Putin pledges to work on a hypersonic missile after nuclear missile treaty with the US collapses
Russia has withdrawn from a treaty that bans the use of short- and medium-range nuclear missiles, a day after the US pulled out. President Vladimir Putin said Russia will develop new high-tech missiles, potentially signaling the start of a new technological arms race.
Background: The US withdrew from the Intermediate-Range Nuclear Forces Treaty, signed in 1987, on Friday. It said Russia was violating the treaty’s terms and had six months to become compliant.
What’s the complaint? The US and NATO are unhappy about the Novator 9M729, a land-based cruise missile with a range larger than the 500-kilometer limit set by the treaty. Meanwhile, Russia is unhappy with the launchers that form part of a missile defense system used by the US, and which are stationed in Romania. Russia says they could also be used for attacks.
A new weapon: The breakdown of the treaty could herald a worrying new era in weapons development. In a Kremlin transcript of a meeting with his foreign minister and defense minister (above), Putin said that Russia’s response would be “symmetrical.” But he also said work should begin on a new project to develop a hypersonic land-based intermediate-range missile. Hypersonic means it travels at at least five times the speed of sound.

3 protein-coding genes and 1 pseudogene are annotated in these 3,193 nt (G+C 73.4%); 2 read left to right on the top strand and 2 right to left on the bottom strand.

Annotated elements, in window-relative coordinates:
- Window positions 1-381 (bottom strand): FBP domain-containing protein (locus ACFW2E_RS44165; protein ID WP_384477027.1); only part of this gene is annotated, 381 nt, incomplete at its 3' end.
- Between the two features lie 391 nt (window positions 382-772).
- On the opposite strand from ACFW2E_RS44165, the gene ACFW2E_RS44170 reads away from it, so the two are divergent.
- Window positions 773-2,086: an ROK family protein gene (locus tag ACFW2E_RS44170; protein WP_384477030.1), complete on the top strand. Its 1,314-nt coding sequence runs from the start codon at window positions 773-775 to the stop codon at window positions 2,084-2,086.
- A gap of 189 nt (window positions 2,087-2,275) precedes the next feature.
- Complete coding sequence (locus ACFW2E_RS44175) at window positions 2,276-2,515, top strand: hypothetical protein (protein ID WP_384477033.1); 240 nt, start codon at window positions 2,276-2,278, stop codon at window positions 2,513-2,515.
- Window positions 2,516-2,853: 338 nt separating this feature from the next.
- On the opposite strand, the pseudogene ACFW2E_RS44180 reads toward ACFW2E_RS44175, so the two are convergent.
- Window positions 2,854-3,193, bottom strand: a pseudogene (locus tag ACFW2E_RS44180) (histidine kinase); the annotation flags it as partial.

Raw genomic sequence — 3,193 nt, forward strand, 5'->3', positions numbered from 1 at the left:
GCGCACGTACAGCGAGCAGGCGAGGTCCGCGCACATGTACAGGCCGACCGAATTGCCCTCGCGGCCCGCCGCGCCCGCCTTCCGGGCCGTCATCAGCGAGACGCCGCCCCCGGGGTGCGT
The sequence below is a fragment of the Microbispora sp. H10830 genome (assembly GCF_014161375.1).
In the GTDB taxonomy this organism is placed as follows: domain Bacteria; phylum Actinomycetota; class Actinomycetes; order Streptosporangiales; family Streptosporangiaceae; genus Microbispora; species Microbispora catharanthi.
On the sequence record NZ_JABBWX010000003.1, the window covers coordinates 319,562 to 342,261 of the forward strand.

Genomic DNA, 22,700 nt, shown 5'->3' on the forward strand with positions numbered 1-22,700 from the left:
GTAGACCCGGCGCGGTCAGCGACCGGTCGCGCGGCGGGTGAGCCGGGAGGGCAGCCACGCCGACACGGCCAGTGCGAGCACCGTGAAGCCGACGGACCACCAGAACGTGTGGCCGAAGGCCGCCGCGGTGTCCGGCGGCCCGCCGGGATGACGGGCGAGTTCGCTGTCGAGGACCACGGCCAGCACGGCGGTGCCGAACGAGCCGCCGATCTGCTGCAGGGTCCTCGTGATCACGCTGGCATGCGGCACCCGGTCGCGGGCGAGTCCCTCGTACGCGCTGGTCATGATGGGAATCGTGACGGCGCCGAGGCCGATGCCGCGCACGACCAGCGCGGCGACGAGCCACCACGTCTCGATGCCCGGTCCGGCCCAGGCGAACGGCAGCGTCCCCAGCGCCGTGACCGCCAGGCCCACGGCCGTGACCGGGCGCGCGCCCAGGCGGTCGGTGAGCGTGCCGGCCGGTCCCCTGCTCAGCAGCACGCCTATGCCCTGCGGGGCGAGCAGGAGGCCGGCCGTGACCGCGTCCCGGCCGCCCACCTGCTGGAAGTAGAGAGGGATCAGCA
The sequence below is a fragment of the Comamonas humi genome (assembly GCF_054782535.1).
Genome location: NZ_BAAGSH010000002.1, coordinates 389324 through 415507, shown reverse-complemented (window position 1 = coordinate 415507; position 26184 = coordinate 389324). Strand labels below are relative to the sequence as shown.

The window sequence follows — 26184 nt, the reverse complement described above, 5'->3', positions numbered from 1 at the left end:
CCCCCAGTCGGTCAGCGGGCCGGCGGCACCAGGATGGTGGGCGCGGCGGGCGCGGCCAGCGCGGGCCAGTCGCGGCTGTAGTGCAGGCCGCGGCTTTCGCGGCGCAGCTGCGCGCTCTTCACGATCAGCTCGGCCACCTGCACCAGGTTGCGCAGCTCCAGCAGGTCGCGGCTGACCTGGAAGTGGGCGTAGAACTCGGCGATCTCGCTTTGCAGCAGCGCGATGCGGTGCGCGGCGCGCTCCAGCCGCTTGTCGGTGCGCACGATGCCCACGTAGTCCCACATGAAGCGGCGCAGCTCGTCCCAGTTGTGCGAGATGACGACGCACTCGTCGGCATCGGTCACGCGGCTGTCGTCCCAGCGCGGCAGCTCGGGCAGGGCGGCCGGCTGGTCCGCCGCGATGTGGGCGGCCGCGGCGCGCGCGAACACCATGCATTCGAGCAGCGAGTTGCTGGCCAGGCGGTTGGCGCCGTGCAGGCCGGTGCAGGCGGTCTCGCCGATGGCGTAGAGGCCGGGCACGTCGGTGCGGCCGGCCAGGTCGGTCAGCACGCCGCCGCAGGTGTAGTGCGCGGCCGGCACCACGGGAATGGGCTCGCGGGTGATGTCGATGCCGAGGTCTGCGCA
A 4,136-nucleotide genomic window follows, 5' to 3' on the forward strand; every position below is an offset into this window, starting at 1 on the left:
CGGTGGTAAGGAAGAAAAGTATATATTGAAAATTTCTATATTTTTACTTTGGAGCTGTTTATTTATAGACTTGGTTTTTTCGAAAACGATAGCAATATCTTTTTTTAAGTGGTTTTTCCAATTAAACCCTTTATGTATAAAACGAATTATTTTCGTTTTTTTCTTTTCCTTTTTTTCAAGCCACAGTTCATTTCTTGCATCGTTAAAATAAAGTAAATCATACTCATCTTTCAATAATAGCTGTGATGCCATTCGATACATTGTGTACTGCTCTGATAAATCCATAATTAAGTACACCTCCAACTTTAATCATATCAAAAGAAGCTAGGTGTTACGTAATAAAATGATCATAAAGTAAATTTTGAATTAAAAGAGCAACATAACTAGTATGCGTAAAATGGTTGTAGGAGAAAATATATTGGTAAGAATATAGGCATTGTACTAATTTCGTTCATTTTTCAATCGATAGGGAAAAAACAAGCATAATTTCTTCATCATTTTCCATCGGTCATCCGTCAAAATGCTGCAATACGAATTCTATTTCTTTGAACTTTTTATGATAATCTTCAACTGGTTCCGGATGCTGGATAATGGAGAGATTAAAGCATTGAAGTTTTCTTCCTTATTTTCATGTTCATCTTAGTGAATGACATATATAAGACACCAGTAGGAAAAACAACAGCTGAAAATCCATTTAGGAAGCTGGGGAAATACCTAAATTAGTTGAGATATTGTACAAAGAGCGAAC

Putin boasted about Russia’s ongoing work on hypersonic missiles last year, saying they would strike “like a fireball.” The first tests of a hypersonic system called Avangard were carried out last year, he announced in December. The US is also working on hypersonic missiles, as is China. There is currently no way to defend against such weapons.